Tag Archives: formaldehyde

Kate Lock – confessed Ecoshopper

The Daily Mail has published an article by Kate Lock drawing people’s attention to how bad cosmetics are.

Kate Lock asks Are Your Beauty Products Killing You?

I had never heard of Kate Lock before, so before responding I have tried to find out a bit about her online. She seems to be a journalist. That explains the eye-catching headline. She doesn’t seem to be a scientist. That explains why her article is full of inaccurate information.

I am nonetheless grateful to her for raising a few things that I am quite keen to talk about. It will take more than one blog to get through them all. But just to tackle the list at the bottom of the article.

Phthalates

Phthalates are a class of compounds, not an individual one. You can’t make blanket statements about their properties. Some chlorides are dangerous. DDT for instance. Other chlorides are quite safe. Common salt is a chloride. I actually do have some sympathy with what she is saying here. Phthalates are used in synthetic fragrances and I personally prefer natural fragrances. (See my article on how to spot a good fragrance from the ingredient list.) But as you will see if you read the article carefully – the data on phthalates has already been reviewed by the top EU experts. The dangerous ones have been banned. I read the summary of their deliberations on this issue when it was current a few years back. They were very cautious indeed.

Formaldehyde

I have already confessed that I used to put formaladehyde in formulations when I first started formulating cosmetics. But I haven’t done so for over 20 years and I do not know of a single formulation on the market today that uses formaldehyde as a preservative.

But here is some free technical advice for Kate Lock. Formaldehyde is very cheap and easy to test for. There are many labs that can easily tell you how much formaldehyde is in a product. Reading Scientific Services in Reading is one good one, but there are plenty of others. If you think there is formaldehyde in cosmetics why don’t you get some tested? You would then have some facts to base your article on.

Parabens

Again parabens are not something I personally use and I recommend avoiding them. I have also proposed an alternative. (See my post what’s wrong with parabens.) But there is no good reason to believe that parabens cause any kind of cancer, let alone breast cancer. Let us read what the article says in detail:

“More than 12 studies have shown them to mimic the effect of oestrogen …. The link between oestrogen and breast cancer is already well proven, but a 2004 study …found evidence of parabens in breast tumours.”

Sounds scary? What has been done here is put together a list of disparate facts. Parabens mimic oestrogen? Maybe they do, but are they present at a high enough level for the effect to be measured? There is a link between oestregen and breast cancer. What does that mean? There is a link between oestregen and pregnancy. Does that mean parabens will make you pregnant? And it is not surprising that parabens have been found in breast tumours. If you use cosmetics containing parabens you will have parabens in your body.

Kate Lock cannot prove that parabens cause breast cancer any more than I can prove that she deliberately played up the risk of parabens to make an impact and sell her book.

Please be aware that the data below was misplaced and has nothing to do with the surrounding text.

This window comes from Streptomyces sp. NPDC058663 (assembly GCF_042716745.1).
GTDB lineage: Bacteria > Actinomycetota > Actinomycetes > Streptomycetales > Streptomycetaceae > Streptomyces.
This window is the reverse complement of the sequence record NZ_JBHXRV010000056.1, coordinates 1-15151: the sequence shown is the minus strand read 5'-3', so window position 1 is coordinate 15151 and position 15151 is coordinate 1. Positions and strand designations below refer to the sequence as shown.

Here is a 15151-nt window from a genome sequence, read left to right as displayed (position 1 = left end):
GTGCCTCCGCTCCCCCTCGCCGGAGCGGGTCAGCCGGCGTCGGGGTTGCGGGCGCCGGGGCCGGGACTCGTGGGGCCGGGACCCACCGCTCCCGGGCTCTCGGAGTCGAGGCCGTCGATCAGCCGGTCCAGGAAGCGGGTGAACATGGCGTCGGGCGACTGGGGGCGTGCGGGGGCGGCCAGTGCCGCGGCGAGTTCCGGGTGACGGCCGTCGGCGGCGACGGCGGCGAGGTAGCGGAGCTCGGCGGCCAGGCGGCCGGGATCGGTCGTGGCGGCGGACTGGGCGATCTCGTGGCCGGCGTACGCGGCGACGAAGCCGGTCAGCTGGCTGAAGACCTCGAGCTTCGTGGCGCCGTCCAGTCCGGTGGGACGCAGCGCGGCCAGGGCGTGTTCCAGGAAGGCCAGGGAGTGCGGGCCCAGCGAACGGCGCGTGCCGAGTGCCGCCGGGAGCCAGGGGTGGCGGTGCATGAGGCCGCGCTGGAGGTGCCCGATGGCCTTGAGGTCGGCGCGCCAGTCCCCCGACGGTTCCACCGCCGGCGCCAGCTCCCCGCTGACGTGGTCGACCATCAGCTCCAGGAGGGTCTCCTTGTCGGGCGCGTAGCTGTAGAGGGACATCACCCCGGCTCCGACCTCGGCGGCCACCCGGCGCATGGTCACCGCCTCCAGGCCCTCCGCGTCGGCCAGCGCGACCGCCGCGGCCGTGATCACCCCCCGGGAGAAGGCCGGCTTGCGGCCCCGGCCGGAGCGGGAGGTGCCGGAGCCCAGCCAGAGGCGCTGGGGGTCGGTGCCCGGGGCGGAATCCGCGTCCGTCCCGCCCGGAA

Pesticides

Pesticides are less likely to be in cosmetics than in food. If the motive of the article is to draw attention to the risks of pesticides then surely it should concentrate on the biggest source?

Anyway, rant over. I suspect that Kate Lock and I will never become friends but she has raised some points that I will be looking at in more detail soon.  In the meantime you can have your say on the beauty forum.

Yves Rocher Organic Range due in October

If you are over 40 and live in the UK there is a very good chance that I have helped increase your chance of getting skin cancer.  My first job in the cosmetics industry, back in the early eighties, was formulating bars of soap.  In those days it was normal to put a small amount of formaldehyde into soap bars as a preservative.  Formaldehyde is a known carcinogen.  These bars were on the shelves of most of the big supermarkets at the time.

Looking back on it, my reaction is “what were we thinking?”.  But the past is a different country where they do things differently.  In the days when smokers were in a clear majority, all petrol contained lead and some buildings were still coated with accretions of soot going back to the Victorian era a bit of formaldehyde in your soap probably didn’t make a lot of difference.

These thoughts were triggered by hearing that Yves Rocher is launching a new range – Culture Bio – in October.  In France the term used for organic is bio-cosmetics.  I think that this sounds a bit more scientific than organic, but the basic idea isn’t that different.

It seems that everyone in the skin care business is going organic these days.  When you are watching the industry closely like I do it is easy to get cynical about this sort of thing, which is why I have to remind myself that it wasn’t that long ago that we didn’t bat an eyelid about putting formaldehyde in soap.  It is good to see top companies taking  the consumer’s desire for safe and natural cosmetics seriously.

Yves Rocher are also planning a new top-of-the-range anti-ageing care product at the same time.  This is to be called Jour Nouveau (New Day).  They must see organic products as an add-on to their range rather than a road to Damascus conversion away from their old way of doing things.  This makes commercial sense as organic beauty products are only 2% of the market in France, though with Yves Rocher weighing in this is likely to grow.  It will be interesting to see which of their two offerings they put most promotion behind this autumn.  It will also be interesting to see how well they do.

I will do a review when they come out.